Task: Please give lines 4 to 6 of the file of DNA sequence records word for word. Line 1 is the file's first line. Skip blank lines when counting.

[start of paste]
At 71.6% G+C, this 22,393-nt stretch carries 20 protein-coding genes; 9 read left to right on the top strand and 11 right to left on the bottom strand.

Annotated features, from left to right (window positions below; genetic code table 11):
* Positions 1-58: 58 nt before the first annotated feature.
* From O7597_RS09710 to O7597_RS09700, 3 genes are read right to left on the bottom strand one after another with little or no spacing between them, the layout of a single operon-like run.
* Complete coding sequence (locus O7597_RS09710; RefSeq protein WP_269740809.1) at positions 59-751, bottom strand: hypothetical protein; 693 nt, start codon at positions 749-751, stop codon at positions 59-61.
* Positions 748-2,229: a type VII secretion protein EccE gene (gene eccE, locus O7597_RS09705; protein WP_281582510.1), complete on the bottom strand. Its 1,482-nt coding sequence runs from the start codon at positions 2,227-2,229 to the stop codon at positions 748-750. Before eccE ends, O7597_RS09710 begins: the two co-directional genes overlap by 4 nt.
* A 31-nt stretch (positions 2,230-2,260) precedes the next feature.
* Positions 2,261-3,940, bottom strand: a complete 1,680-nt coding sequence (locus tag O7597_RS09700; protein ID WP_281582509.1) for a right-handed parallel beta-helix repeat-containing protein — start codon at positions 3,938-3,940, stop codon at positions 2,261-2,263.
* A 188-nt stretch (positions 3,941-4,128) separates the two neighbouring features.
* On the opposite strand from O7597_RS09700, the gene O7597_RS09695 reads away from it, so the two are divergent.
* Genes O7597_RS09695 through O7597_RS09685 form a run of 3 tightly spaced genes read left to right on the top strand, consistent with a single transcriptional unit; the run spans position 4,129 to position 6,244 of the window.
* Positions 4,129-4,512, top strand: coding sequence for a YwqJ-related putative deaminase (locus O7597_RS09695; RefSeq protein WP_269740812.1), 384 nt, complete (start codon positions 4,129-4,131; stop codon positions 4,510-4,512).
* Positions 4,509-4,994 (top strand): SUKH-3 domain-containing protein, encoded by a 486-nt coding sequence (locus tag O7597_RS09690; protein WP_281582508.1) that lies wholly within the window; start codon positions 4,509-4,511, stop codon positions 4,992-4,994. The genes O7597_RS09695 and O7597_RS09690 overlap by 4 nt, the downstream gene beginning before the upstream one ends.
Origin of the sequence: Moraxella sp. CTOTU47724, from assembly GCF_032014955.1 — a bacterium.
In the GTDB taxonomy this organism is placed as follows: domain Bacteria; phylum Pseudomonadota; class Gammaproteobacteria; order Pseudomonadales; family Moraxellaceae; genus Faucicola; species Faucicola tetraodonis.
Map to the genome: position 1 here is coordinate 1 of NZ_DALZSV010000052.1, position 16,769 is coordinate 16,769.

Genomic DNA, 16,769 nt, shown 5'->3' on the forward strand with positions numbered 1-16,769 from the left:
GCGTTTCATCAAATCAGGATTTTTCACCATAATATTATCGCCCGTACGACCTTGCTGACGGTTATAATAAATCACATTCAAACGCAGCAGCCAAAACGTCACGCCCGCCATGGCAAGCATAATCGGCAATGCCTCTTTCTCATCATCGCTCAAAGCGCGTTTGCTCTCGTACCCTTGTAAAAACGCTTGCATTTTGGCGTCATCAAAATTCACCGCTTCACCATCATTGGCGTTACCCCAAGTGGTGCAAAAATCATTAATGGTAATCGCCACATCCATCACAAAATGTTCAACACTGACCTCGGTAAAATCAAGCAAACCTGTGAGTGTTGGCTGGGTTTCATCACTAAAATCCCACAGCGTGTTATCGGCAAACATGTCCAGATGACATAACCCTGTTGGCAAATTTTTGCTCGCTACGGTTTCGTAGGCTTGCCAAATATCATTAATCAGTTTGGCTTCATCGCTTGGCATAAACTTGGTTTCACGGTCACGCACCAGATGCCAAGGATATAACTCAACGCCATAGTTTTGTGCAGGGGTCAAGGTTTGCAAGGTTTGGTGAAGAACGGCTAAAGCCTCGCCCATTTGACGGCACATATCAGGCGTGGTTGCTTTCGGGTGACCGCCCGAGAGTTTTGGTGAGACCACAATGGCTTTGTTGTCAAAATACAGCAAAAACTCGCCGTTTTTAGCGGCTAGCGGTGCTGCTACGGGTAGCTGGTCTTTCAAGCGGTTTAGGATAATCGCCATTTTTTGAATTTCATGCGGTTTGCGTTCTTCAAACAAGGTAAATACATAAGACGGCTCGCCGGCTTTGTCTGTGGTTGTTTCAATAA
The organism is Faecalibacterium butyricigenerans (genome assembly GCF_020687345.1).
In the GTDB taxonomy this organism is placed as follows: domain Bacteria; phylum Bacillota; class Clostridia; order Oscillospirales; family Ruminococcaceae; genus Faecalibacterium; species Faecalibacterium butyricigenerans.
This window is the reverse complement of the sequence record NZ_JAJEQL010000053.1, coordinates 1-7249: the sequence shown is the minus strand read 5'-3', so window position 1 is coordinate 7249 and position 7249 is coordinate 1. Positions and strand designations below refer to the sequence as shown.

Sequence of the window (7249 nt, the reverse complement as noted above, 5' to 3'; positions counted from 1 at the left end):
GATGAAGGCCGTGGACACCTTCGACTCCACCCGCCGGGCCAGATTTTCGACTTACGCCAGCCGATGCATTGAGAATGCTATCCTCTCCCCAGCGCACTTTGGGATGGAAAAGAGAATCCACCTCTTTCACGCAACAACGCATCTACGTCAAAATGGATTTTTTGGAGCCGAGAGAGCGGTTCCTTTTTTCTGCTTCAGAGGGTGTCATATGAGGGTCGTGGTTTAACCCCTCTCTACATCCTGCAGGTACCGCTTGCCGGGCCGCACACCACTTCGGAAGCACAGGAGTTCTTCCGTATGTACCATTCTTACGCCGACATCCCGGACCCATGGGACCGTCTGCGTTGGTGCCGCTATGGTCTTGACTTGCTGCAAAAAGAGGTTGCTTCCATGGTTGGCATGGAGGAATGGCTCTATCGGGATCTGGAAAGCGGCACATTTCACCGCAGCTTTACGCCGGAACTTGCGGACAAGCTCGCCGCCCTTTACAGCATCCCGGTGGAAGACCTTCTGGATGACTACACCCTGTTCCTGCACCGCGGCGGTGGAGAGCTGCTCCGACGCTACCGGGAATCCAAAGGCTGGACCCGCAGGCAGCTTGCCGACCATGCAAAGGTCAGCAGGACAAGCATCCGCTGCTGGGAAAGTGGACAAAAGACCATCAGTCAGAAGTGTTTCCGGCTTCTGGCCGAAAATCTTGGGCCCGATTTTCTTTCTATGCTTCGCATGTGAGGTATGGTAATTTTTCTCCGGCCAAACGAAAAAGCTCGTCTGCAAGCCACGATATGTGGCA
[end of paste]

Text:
* From O7597_RS09710 to O7597_RS09700, 3 genes are read right to left on the bottom strand one after another with little or no spacing between them, the layout of a single operon-like run.
* Complete coding sequence (locus O7597_RS09710; RefSeq protein WP_269740809.1) at positions 59-751, bottom strand: hypothetical protein; 693 nt, start codon at positions 749-751, stop codon at positions 59-61.
* Positions 748-2,229: a type VII secretion protein EccE gene (gene eccE, locus O7597_RS09705; protein WP_281582510.1), complete on the bottom strand. Its 1,482-nt coding sequence runs from the start codon at positions 2,227-2,229 to the stop codon at positions 748-750. Before eccE ends, O7597_RS09710 begins: the two co-directional genes overlap by 4 nt.